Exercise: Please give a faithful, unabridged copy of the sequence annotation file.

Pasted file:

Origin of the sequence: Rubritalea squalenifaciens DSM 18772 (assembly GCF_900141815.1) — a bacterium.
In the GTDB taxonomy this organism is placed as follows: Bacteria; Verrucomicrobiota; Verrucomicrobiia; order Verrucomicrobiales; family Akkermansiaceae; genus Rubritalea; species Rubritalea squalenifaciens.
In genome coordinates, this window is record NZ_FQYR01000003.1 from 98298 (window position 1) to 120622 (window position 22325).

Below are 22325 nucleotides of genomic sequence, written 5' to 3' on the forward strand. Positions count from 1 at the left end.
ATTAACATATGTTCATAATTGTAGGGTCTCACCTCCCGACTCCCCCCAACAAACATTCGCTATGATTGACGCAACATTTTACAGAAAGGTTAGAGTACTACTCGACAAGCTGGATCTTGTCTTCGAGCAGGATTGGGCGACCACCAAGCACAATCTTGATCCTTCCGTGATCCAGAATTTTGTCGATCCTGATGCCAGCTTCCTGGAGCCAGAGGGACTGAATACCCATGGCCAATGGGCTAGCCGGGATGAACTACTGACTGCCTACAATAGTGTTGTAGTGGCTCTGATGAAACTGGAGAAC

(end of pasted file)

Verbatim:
Origin of the sequence: Rubritalea squalenifaciens DSM 18772 (assembly GCF_900141815.1) — a bacterium.
In the GTDB taxonomy this organism is placed as follows: Bacteria; Verrucomicrobiota; Verrucomicrobiia; order Verrucomicrobiales; family Akkermansiaceae; genus Rubritalea; species Rubritalea squalenifaciens.
In genome coordinates, this window is record NZ_FQYR01000003.1 from 98298 (window position 1) to 120622 (window position 22325).

Below are 22325 nucleotides of genomic sequence, written 5' to 3' on the forward strand. Positions count from 1 at the left end.
ATTAACATATGTTCATAATTGTAGGGTCTCACCTCCCGACTCCCCCCAACAAACATTCGCTATGATTGACGCAACATTTTACAGAAAGGTTAGAGTACTACTCGACAAGCTGGATCTTGTCTTCGAGCAGGATTGGGCGACCACCAAGCACAATCTTGATCCTTCCGTGATCCAGAATTTTGTCGATCCTGATGCCAGCTTCCTGGAGCCAGAGGGACTGAATACCCATGGCCAATGGGCTAGCCGGGATGAACTACTGACTGCCTACAATAGTGTTGTAGTGGCTCTGATGAAACTGGAGAAC